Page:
PHOENIX Home & Garden

Donna Knopf, proprietor of Vegetas in Tempe, says she started her nine-year­-old firm because she saw a need for grain-based, meatless sausages. The company evolved over the years and added salsa making to the enterprise. A variety of Vegetas salsas, including Smoky Chipotle and Avocado Tomatillo, are sold fresh and without preservatives at all A.J.’s Fine Foods stores, at Whole Foods Market in Tempe and at Wild Oats outlets.

A former Chicago resident and an interior designer, Knopf laughingly says, “If someone had told me in 1976, when I got off the plane in Phoenix, that I’d be making salsa for a living, I’d have laughed.” Now, she tells people to use salsa with everything. “Get a rotisserie chicken from the supermarket, some of our salsa, and some soft tortillas, and it’s delicious eating.” (Or, try her fresh tamales and gourmet tortilla chips, other food products she has added to her line. The vegetarian sausages she started out with now account for just 1 percent of her business.)

  Scottsdale Life


Spring not only brings a new crop of vegetables, it also heralds shorts and bathing suit weather. Yup, it’s time to get in shape again.

An easy and delicious way to start is by stocking up on Vegetas products. The locally made vegetarian line, available at A.J.’s and Wild Oats, are (cliché though it may be) as good as they are good for you.

Tamales are amazingly satisfying, and it’s fun matching them with the salsa line. Top the cheese and green chile with roasted green chile salsa or the sweet potato with smokie chipotle. I’ve found that the creamy dips – spinach, chile con queso and chipotle – also double as quick pasta sauces. For plain nibbling (or impressing guests) the sweet potato chips with cranberry mango salsa, which makes an effec­tive relish with poultry or lamb, is a whole different chip-’n’-dip experience. Sliced fresh fruit dipped in caramel crème or peach melba crème dips are a satisfying and low-cal dessert.

  Food & Lifestyles


by Melissa Castleman

“Nine years ago vegetarianism was not accepted,” Donna Knopf says as she pries open the banana leaf surrounding a fat green corn and black bean tamale, unleashing a slow cloud of steam. Say the “V” word back then and noses automatically wrinkled in disgust. Mouths snapped shut. Knopf, who carted samples of her meatless southwestern cooking from one Phoenix-area grocery store to the next, discovered that free food doesn’t always make people line up. “Where’s the beef?” the good people of Arizona wanted to know.

Enter mad-cow disease and a host of other diet-related scares, and suddenly the “V” word began to take on a pleasant ring. Nine years down the road, Knopf’s baby, as she calls it, has metamorphosed into a small, bustling company named Vegetas. It has grown from one employee to nine, and from one vegetarian product (a spicy seitan sausage) to over 30. Its super-chunky salsas, dips, tamales and thick, deliciously salty tortilla chips are now stacked high in the coveted shelf-spaces at AJ’s, Whole Foods and Wild Oats.

It all started with Phil Donahue. Knopf was watching the show one afternoon almost two decades ago, at home sick with an ulcerated colitis, which had been plaguing her for years. Donahue’s guests were experts on macrobiotics, the bean-and-rice-centered diet recently made trendy by Gwyneth Paltrow. After the show, Knopf jumped into her car and promptly bought $80 worth of books on the subject. “Within a week of eating macrobiotic, I felt really normal,” she says, ‘for the first time in five years.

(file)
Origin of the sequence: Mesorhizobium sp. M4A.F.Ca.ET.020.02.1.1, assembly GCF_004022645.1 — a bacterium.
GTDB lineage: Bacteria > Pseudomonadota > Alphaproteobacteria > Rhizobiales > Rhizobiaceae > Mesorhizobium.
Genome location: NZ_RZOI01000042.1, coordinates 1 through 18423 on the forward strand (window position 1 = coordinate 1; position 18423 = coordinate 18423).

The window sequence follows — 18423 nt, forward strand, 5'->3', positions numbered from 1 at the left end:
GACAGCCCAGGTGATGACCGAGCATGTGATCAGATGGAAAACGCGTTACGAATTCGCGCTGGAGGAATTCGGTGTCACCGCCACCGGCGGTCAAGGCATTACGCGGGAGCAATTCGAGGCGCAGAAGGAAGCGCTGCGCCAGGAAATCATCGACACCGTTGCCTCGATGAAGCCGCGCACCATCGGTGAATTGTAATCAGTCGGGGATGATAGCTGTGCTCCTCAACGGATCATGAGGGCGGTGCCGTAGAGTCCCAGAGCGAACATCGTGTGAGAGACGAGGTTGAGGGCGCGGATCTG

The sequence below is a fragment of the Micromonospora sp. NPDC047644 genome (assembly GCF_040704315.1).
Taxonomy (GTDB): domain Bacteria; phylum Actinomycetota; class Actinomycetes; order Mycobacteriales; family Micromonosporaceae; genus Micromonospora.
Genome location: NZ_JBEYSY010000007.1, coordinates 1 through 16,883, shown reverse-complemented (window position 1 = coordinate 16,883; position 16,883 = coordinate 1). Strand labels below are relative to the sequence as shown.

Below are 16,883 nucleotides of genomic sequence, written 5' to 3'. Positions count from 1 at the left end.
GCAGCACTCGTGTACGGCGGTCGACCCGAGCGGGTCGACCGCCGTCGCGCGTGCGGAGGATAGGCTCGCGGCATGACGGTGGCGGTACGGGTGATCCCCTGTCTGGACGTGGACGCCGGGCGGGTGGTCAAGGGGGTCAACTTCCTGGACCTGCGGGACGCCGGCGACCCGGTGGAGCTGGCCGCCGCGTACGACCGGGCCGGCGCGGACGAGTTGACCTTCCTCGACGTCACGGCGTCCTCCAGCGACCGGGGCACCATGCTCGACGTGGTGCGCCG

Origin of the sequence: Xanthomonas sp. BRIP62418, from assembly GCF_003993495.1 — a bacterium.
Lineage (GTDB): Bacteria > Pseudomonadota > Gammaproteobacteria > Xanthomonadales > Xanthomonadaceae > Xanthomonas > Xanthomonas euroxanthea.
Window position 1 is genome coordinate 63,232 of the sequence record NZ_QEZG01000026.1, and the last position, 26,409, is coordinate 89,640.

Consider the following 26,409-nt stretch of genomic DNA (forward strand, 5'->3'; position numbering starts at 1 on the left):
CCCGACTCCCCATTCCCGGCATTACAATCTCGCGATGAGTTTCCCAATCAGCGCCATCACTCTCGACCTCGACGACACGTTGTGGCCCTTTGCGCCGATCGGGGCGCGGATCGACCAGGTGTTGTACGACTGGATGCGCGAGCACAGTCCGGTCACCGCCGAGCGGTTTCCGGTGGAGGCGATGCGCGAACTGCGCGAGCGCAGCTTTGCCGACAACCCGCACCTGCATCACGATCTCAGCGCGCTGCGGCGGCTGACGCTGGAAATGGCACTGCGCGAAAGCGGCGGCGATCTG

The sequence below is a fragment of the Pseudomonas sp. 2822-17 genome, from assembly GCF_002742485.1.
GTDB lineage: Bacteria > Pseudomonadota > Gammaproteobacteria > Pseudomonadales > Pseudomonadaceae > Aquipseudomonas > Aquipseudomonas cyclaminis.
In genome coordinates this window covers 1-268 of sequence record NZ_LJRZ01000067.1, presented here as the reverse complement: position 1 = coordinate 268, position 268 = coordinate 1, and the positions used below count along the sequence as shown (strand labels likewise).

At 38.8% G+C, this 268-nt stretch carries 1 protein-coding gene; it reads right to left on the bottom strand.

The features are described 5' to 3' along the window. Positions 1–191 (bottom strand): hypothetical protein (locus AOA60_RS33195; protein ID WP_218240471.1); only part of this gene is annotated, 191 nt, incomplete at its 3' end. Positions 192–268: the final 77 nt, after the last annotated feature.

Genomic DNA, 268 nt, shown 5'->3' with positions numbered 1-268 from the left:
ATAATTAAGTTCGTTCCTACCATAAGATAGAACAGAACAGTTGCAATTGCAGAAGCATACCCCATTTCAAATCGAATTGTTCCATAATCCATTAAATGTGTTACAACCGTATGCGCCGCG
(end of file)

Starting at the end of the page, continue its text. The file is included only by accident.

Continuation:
But she’s quick to add that the diet isn’t a cure-all for everyone. Nor can the Vegetas line be described as hard-core macrobiotic, and that is how Knopf wants it. “I set out to make good, wholesome food,” she says. “Food that no matter who you are, just tastes good.” And it does. Vegetas tamales are light and fluffy, “like corn souffles,” as Knopf puts it, with sweet, whole kernels flecking the dough. The typical restaurant tamale, brimming with invisible lard, has 30 to 60 grams of fat, which makes it about as healthy as a McDonald’s double cheeseburger. One of Knopf’s, in contrast, has no more than five fat grams. Not bad, but how does the thing taste?

“Like you went to the store, bought all the ingredients and made it yourself,” Knopf says. Indeed, several years ago, when a grocery-store chain asked her to create meatless tamales, in addition to her vegetarian sausage, Knopf shrugged obligingly and said, “Sure, I’ll just give you what I do at home.” So, each Vegetas tamale, from the Tillamook cheddar to the sweet potato with pickled jalapeno, is handmade, and comes wrapped up as an enticingly rustic bundle, with banana-leaf and cornhusk-paper packaging. “They use banana leaves for their tamales in Nicaragua and Guatemala,” Knopf explains. “It imparts a special flavor during steaming.”

When her tamales started selling like hotcakes, the stores cried out for salsas to pair them with. Once again, Knopf obliged. She has created nine varieties, including a knockout avocado-tomatillo salsa with an addictive vinegary tang. Her cranberry-mango salsa simply begs to be slathered on a thick swordfish steak, though it’s equally scrumptious piled onto a Vegetas sweet potato—corn tortilla chip. Everything is fresh, from the just-peeled tomatillos to the Anaheim, poblano and serrano chilies in Knopf’s roasted green-chili salsa (“We tried canned roasted chilies once,” Knopf admits, “but they just didn’t have that true, roasted flavor.”) While the bulk of Vegetas dips and salsas are made in true southwest fashion, with plenty of fire, they are nothing that a cold beer can’t put out.

Like many an entrepreneur before her, Knopf’s training had nothing to do with her ultimate career. Her degree is in interior design. But you could say that Knopf’s tamales are like her rooms, and their fillings her furniture. “That’s where I get creative,” she says. In the future she hopes to go national with distribution, and international with her flavors. “I’m thinking of an oregano, basil and mozzarella tamale with pesto, and I’d love to try out curry”, she says.

  Arizona Woman
In the Chips
One woman’s vegetarian lifestyle harvests a successful business
By Donald Downes

“If somebody would have said to me 27 years when I got off the Plane from Chicago that I would be making tamales and salsa, I would have said: ‘No, no. You’ve got it all wrong.’

“Guess what? I’d had it all wrong,” says Donna Knopf, founder and owner of Vegetas, an Arizona company that makes vegetable-based chips, dips, salsas and tamales*. “I never knew what Mexican food was or Hispanic or ethnic food, because I grew up in the ‘50s and ‘60s, which was all comfort food.”

Knopf’s Vegetas began about ten years ago, based on her idea of developing and marketing a meatless sausage, a grain-based sausage. The idea did indeed happen and then the company blossomed. From a staff of one, 1,200 square feet of space and two products — tamales and the meatless sausages — Vegetas, today, comprises a staff of twelve and 4,400 square feet of production space. The original two products have sprouted to more than thirty, which also includes fresh salsas and dips, both savory and fruit, and several flavors of tortilla chips. And the distribution of Vegetas products has grown as well. Once only found within the Phoenix metro area, Vegetas chips, dips et al. are now available throughout Arizona, as well as in California, Nevada, Oregon and Washington, with other distribution areas opening soon.